Anand has to follow the market and the industry. Should he be busy benchmarking floppy disk drives? Should he not consider the ability to properly play HD video? He needs to stay current with industry trends or AnandTech.com will become a relic of the past.
There are lots and lots of reviews here that are not relevant to my immediate purchasing needs. Many I read because they are interesting anyway, though some I skim over much faster than others.
Lastly, and I hesitate to say it, but there is no need for profanity. It is possible to strongly and passionately voice one's opinion with resorting to gutter language. It's not that I'm delicate and easily offended, it's just that it affects the overall character of this site which is usuall very professional, even when the various fan boys don't agree. This site has some of the best readers in the world, and let's keep the standards high.
dookiex - Wednesday, August 17, 2011 - linkNot only does Anand need to follow the market and industry, if he was to only review and report on PCs, laptops, and components, there would be very little content on the site! If you sat down and thought about it, there hasn't been any really breakthrough offerings in PC and components land in quite some time now. As for PC gaming, that market really died down since the 360 and PS3. Mobile casual gaming is also NOT helping matters in PC gaming land.
thisisthetruthfolks - Monday, July 18, 2011 - linkYou hit it spot on. Anand if you read these comments, I'm just trying to figure out why this site focuses so much on all these cell phone / tablets stuff when it's traditionally a PC and hardware site.
I think this site would be best off focusing on the CHIPS found in these devices, not so much the devices themselves.
And how come laptops get no attention? The biggest article you guys did on notebooks was a notebook GPU roundup that did nothing useful besides list all the available GPUs and categorize them as low end, mid range, or high end. Nothing in that article offered anything that the typical reader of this site didn't already know or couldn't find out on google.
Where is the reviews of notebook GPUs? No benchmarks of the 580m, no benchmarks of the 6990m, etc. etc. Sure there are some articles, but so many things are missing.
I subscribed to this site on twitter because I thought it had great reviews for GPUs/CPUs...only to find out that 99% of the time anandtech posts stuff about tablet computers that I couldnt care less about.
At least reading fudzilla is interesting. Except it has zero credibility. Maybe I'll subscribe to tom's hardware instead...
sprockkets - Monday, July 18, 2011 - linkDon't like the first review of webos since you are a tablet hater? Then don't come back here. But don't be a whiny bitch about it either. That's Steve's Job.
Wardrop - Tuesday, July 19, 2011 - linkI've been wondering the same thing for the past year. I can only speak for myself, but I kind of see these articles as spam. I also hate the reviews of those boutique computers, as first of all, I get the impression AnandTech readers aren't on the market for a pre-built desktop computer, and second, a lot of these computers are only available in the U.S, and so are irrelevant for a lot of other readers (like many of the cellphone reviews). Laptop's I understand as they're popular and not something you can build yourself, but other than that, I'd like to see AnandTech focus more on desktop hardware and industry news. Anyone can give us reviews of mobile phones and tablets, but there aren't too many sites that can write an SSD anthology as comprehensively as AnandTech. That's their strength, and I'd love to see more of it.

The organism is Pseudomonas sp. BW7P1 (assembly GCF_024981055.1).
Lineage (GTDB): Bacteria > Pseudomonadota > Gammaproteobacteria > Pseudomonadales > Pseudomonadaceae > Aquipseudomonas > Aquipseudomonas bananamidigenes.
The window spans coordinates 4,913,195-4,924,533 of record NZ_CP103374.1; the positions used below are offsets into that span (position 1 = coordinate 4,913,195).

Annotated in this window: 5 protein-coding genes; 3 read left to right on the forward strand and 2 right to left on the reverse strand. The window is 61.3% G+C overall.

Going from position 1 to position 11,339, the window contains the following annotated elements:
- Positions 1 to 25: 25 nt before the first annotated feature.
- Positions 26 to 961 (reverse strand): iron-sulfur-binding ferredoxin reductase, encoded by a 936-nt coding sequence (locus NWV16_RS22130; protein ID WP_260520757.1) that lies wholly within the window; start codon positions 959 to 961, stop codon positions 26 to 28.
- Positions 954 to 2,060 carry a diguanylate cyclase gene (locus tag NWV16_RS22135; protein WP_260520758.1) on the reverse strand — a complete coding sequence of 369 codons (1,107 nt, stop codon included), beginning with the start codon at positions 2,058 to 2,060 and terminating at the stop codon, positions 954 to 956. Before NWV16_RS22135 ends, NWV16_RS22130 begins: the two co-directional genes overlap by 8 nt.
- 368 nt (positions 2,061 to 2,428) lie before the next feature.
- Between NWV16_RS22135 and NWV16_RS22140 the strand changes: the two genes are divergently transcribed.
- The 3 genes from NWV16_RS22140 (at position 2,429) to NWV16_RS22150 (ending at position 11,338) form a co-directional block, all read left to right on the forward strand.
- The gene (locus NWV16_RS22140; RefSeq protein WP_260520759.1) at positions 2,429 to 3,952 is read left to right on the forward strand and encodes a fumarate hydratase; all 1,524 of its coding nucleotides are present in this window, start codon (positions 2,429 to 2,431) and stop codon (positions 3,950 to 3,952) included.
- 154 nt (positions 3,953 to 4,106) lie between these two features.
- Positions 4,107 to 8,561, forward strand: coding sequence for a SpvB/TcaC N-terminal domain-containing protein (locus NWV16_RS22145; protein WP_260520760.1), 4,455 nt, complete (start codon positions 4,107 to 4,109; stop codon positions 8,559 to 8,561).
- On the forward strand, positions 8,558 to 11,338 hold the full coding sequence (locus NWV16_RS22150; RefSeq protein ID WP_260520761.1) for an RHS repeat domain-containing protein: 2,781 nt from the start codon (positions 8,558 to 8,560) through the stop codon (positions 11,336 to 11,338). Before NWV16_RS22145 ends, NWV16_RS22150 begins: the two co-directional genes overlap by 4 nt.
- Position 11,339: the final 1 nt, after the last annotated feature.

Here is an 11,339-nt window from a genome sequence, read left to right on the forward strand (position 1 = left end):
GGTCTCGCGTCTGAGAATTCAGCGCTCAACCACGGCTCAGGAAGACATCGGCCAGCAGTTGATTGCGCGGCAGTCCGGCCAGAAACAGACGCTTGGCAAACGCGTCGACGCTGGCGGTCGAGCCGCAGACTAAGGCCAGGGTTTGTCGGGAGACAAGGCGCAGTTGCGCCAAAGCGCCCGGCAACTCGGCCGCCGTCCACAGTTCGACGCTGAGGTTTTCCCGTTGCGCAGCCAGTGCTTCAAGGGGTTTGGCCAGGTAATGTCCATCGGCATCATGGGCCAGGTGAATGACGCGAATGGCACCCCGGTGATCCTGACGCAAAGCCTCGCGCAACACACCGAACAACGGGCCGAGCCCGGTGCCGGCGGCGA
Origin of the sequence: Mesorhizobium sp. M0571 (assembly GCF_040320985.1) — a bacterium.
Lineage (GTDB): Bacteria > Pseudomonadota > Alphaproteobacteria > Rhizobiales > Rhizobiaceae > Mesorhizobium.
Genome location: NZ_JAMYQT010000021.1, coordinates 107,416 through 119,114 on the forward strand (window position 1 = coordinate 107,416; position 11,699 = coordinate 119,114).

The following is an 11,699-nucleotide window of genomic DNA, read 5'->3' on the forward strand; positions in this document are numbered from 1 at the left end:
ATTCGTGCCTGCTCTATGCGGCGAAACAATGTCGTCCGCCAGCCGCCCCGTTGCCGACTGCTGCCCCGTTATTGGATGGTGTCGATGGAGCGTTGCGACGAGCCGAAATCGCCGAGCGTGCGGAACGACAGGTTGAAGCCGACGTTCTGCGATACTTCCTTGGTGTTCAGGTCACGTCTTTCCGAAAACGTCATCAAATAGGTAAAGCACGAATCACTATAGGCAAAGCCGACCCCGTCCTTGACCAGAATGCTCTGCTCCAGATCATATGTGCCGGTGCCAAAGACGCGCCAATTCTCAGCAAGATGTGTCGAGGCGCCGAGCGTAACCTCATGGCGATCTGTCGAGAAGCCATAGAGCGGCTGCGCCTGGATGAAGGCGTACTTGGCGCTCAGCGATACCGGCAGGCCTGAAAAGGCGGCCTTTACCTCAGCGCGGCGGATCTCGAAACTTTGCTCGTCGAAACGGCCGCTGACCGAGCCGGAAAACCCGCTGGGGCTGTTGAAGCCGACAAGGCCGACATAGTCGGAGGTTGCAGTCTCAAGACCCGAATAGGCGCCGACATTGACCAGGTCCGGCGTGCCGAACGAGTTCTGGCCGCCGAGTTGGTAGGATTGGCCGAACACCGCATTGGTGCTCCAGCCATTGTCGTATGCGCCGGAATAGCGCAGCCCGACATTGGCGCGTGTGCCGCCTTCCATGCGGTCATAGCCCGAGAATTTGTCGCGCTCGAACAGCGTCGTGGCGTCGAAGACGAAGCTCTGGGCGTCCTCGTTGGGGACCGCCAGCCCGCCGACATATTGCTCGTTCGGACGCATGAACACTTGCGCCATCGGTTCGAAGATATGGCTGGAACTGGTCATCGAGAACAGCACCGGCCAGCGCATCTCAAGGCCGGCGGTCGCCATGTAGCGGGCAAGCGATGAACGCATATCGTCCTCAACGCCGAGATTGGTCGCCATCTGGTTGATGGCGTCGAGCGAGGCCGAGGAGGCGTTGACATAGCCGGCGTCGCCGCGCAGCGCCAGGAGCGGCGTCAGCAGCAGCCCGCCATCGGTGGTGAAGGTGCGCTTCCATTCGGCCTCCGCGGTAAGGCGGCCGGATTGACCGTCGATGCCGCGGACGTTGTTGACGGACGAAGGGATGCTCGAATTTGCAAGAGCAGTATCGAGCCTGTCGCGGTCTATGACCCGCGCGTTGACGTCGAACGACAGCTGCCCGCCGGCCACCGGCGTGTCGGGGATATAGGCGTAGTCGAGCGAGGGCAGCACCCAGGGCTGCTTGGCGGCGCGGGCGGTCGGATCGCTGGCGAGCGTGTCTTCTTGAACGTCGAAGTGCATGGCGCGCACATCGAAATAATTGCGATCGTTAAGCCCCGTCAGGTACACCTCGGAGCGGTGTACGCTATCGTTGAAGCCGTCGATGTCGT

halihassan - Monday, July 18, 2011 - linkI’ve yet to reach the end of this review, but so far it seems like you’ve covered the tablet fairly well. One item that I found missing (but is relatively unique) is the monthly Pivot magazine built into the App Catalog. I quickly discovered and downloaded several apps that way, and having used Android and iOS app stores I definitely think that gives HP a huge edge when it comes to discovering applications.
halihassan - Monday, July 18, 2011 - linkI agree that HP has a ways to go to fully integrate a wireless syncing solution, but it was nice that Box.net offers 50GB of storage for free to all TouchPad users. Box.net is built into Synergy, but it has yet to appear in the music or photo apps, just QuickOffice and its own app from what I can remember.
Wander7 - Monday, July 18, 2011 - linkI love that background with the light shreaking upwards towards the heavens.
lunarx3dfx - Monday, July 18, 2011 - linkAnand, could you let me know what build of the OS your touchpad is running? Ive noticed that the display models in stores are running build 16, whereas the release build is 41. I think there was some serious optimization done between those build, because ive had none of the performance issues experienced by reviewers on my touchpad. The experience is nice and snappy for me, albeit with the occasional stutter.
Also, HP already announced that the first ota is due out by the end of this month with bug fixes and optimizations.
I personally love my touchpad, and hardly even use my computers anymore for anything other than working in office and playing games. My touchpad has practically replaced every other device I have. I love it.
Also, this was sent from my HP Touchpad. :-)